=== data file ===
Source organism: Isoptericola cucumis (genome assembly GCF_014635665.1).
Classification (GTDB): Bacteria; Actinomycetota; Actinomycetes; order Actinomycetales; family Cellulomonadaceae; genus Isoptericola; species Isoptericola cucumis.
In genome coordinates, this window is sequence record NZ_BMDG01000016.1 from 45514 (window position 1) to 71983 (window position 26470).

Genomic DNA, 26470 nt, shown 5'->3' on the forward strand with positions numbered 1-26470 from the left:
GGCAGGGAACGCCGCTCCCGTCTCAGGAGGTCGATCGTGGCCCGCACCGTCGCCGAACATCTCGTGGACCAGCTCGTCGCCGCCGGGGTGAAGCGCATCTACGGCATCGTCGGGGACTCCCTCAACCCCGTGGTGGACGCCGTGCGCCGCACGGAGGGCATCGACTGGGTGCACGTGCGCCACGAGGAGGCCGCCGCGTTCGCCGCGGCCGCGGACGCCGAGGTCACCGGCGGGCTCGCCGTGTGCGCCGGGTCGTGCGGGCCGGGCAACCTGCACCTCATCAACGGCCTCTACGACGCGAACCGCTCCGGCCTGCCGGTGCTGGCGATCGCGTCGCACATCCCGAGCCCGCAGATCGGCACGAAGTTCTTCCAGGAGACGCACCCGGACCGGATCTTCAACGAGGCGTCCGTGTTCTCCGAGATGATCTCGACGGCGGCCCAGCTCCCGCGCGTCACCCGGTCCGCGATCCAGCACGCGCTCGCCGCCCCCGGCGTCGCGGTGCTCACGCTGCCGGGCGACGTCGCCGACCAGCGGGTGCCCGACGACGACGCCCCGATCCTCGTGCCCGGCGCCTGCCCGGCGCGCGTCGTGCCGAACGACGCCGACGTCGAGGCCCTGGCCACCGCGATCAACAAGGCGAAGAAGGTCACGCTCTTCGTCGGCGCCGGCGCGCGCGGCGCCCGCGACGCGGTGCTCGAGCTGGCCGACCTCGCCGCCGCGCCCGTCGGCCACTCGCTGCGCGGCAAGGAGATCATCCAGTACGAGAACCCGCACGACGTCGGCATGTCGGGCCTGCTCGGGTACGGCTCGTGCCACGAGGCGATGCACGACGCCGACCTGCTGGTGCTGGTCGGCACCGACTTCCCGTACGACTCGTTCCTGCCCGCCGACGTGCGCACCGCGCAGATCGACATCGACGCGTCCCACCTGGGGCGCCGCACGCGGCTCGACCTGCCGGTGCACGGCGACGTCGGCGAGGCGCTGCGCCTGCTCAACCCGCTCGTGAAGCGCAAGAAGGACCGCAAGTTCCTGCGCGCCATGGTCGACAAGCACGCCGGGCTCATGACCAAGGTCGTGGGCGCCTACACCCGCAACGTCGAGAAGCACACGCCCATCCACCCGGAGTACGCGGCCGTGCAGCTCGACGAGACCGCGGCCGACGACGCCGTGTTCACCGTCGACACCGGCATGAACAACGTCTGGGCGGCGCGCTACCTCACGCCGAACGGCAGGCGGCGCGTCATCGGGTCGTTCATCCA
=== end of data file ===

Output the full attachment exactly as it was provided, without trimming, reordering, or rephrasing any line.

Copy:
Source organism: Isoptericola cucumis (genome assembly GCF_014635665.1).
Classification (GTDB): Bacteria; Actinomycetota; Actinomycetes; order Actinomycetales; family Cellulomonadaceae; genus Isoptericola; species Isoptericola cucumis.
In genome coordinates, this window is sequence record NZ_BMDG01000016.1 from 45514 (window position 1) to 71983 (window position 26470).

Genomic DNA, 26470 nt, shown 5'->3' on the forward strand with positions numbered 1-26470 from the left:
GGCAGGGAACGCCGCTCCCGTCTCAGGAGGTCGATCGTGGCCCGCACCGTCGCCGAACATCTCGTGGACCAGCTCGTCGCCGCCGGGGTGAAGCGCATCTACGGCATCGTCGGGGACTCCCTCAACCCCGTGGTGGACGCCGTGCGCCGCACGGAGGGCATCGACTGGGTGCACGTGCGCCACGAGGAGGCCGCCGCGTTCGCCGCGGCCGCGGACGCCGAGGTCACCGGCGGGCTCGCCGTGTGCGCCGGGTCGTGCGGGCCGGGCAACCTGCACCTCATCAACGGCCTCTACGACGCGAACCGCTCCGGCCTGCCGGTGCTGGCGATCGCGTCGCACATCCCGAGCCCGCAGATCGGCACGAAGTTCTTCCAGGAGACGCACCCGGACCGGATCTTCAACGAGGCGTCCGTGTTCTCCGAGATGATCTCGACGGCGGCCCAGCTCCCGCGCGTCACCCGGTCCGCGATCCAGCACGCGCTCGCCGCCCCCGGCGTCGCGGTGCTCACGCTGCCGGGCGACGTCGCCGACCAGCGGGTGCCCGACGACGACGCCCCGATCCTCGTGCCCGGCGCCTGCCCGGCGCGCGTCGTGCCGAACGACGCCGACGTCGAGGCCCTGGCCACCGCGATCAACAAGGCGAAGAAGGTCACGCTCTTCGTCGGCGCCGGCGCGCGCGGCGCCCGCGACGCGGTGCTCGAGCTGGCCGACCTCGCCGCCGCGCCCGTCGGCCACTCGCTGCGCGGCAAGGAGATCATCCAGTACGAGAACCCGCACGACGTCGGCATGTCGGGCCTGCTCGGGTACGGCTCGTGCCACGAGGCGATGCACGACGCCGACCTGCTGGTGCTGGTCGGCACCGACTTCCCGTACGACTCGTTCCTGCCCGCCGACGTGCGCACCGCGCAGATCGACATCGACGCGTCCCACCTGGGGCGCCGCACGCGGCTCGACCTGCCGGTGCACGGCGACGTCGGCGAGGCGCTGCGCCTGCTCAACCCGCTCGTGAAGCGCAAGAAGGACCGCAAGTTCCTGCGCGCCATGGTCGACAAGCACGCCGGGCTCATGACCAAGGTCGTGGGCGCCTACACCCGCAACGTCGAGAAGCACACGCCCATCCACCCGGAGTACGCGGCCGTGCAGCTCGACGAGACCGCGGCCGACGACGCCGTGTTCACCGTCGACACCGGCATGAACAACGTCTGGGCGGCGCGCTACCTCACGCCGAACGGCAGGCGGCGCGTCATCGGGTCGTTCATCCA